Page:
Dissatisfied with the many mistakes that retirement plan sponsors have been making in recent years, the Department of Labor ((DOL) and Internal Revenue Service (IRS) have announced plans to ramp up the frequency of their audits in this category.How is this expected to play out?
Well, according to Linda Canafax, a senior retirement consultant with Willis Towers Watson, “we have seen a deeper dive into the operations of plans, particularly with data. Plans may be asked for a full census file on the transactions for each participant. Expect the DOL and IRS to do a lot of data mining.”
In laymans terms, that just means that if these two agencies come sniffing around, you can expect to turn over a whole lot of information on your plans and data on its use.
So how can you avoid being one of the unlucky folks to be selected for an audit?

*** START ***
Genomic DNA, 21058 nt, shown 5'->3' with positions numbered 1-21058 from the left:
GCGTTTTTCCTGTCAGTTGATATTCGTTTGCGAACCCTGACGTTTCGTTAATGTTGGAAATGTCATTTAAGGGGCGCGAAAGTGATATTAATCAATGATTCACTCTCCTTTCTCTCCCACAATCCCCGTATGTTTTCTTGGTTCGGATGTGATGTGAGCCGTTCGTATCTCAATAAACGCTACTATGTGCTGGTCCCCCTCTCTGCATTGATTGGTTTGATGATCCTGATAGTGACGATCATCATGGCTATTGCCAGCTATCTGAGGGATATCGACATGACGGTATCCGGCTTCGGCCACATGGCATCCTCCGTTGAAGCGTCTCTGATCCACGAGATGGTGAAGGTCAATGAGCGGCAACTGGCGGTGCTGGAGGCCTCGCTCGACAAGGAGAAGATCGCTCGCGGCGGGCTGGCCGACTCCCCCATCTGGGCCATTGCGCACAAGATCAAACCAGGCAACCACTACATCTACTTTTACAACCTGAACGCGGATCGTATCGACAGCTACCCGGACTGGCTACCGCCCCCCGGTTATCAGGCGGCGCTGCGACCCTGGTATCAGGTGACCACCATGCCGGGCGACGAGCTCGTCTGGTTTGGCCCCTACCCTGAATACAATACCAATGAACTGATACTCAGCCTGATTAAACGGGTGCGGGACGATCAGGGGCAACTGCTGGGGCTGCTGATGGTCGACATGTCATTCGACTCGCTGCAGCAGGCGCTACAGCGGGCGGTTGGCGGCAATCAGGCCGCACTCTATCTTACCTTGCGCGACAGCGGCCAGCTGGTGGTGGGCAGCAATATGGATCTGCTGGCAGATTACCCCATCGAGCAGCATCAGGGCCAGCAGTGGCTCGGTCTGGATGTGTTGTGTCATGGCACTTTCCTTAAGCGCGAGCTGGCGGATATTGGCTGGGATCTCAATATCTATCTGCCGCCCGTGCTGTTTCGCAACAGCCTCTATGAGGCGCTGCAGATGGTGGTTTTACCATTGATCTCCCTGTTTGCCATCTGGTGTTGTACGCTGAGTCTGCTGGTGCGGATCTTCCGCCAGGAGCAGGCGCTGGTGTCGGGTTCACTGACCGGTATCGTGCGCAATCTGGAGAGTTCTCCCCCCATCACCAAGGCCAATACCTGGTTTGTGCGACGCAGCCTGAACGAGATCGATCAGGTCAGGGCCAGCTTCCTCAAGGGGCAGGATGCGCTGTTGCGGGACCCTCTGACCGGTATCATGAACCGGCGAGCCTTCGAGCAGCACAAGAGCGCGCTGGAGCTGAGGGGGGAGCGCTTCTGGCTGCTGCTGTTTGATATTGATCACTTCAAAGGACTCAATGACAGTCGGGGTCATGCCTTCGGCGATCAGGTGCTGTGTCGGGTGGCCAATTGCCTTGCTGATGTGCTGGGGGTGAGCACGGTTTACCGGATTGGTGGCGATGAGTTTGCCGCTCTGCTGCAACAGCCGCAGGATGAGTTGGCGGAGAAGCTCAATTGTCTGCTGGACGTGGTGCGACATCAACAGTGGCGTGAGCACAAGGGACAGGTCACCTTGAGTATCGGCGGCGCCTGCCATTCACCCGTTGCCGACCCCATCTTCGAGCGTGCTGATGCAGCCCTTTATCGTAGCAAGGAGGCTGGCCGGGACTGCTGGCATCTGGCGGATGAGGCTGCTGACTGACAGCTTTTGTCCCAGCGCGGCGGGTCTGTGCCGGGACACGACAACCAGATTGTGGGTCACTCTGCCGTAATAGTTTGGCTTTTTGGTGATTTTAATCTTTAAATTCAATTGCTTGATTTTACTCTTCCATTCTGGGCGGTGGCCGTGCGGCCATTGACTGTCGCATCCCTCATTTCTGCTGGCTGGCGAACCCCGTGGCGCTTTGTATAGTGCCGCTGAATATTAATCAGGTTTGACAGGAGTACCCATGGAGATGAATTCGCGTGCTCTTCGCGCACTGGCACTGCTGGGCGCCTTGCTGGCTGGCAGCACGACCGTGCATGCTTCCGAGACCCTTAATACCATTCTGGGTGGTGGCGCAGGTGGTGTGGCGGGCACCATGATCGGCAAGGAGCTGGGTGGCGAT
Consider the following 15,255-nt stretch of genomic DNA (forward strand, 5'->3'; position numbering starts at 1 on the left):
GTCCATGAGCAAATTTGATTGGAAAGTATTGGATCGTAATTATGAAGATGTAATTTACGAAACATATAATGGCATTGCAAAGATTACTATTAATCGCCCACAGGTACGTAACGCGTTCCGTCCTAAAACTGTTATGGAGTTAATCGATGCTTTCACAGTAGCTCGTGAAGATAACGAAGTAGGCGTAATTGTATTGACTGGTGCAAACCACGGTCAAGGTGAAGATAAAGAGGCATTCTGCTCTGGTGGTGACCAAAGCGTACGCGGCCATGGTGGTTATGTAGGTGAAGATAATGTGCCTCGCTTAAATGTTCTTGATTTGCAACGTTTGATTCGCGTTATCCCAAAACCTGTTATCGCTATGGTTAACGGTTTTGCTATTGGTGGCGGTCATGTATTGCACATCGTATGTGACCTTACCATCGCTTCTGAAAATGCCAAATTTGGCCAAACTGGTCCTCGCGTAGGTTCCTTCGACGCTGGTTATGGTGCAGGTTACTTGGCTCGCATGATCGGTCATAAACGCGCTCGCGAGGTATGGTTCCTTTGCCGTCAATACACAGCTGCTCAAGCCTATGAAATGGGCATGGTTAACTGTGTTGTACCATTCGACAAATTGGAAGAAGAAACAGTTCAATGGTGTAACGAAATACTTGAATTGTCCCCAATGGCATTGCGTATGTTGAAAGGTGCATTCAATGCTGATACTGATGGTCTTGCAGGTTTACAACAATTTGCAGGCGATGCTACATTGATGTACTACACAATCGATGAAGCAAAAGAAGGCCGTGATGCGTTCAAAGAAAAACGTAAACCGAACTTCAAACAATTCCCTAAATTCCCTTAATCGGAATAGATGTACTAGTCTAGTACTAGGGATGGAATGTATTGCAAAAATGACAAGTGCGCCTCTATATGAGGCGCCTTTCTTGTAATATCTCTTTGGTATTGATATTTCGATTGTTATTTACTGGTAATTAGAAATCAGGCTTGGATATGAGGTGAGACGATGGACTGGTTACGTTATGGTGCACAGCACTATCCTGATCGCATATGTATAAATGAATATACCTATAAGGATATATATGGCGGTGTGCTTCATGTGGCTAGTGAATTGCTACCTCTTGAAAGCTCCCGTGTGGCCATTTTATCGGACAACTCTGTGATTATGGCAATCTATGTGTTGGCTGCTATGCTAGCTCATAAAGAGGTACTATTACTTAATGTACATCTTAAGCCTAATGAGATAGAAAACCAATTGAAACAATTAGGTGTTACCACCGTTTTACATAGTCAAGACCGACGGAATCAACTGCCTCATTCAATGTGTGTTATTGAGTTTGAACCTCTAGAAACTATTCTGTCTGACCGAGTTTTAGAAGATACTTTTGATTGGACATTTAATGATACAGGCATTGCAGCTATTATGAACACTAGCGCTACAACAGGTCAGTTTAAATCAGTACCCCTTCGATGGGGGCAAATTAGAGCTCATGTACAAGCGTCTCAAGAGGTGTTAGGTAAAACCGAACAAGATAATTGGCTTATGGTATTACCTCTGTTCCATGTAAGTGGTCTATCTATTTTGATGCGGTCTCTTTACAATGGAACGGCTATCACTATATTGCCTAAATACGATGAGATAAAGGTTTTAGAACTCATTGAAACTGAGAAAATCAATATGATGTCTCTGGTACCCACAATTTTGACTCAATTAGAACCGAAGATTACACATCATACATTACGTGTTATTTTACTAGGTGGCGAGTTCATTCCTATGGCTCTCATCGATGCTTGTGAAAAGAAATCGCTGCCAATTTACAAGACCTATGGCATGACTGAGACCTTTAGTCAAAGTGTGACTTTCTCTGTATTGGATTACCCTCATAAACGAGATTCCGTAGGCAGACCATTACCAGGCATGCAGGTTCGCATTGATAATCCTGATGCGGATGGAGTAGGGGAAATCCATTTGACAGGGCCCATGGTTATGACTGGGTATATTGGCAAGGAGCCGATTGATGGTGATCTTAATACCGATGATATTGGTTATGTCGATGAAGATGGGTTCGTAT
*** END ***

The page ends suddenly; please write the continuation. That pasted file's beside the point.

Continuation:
While there is no tried and true way to really avoid a knock on the door from the IRS (or the DOL!), HR Morning recommends that you perform a self-audit so that you can discover any problems before the feds do. Noting that the IRS fids the highest frequency of errors in select areas, they recommend that this audit pay close attention to :
- Untimely remittance of employee deferrals (i.e., contributions)
- Incorrect compensation definition on plan documents
- Not following the plan’s own directives, and
- Not having a strong 20 -30 year, long-term plan system for tracking and paying benefits to vested participants.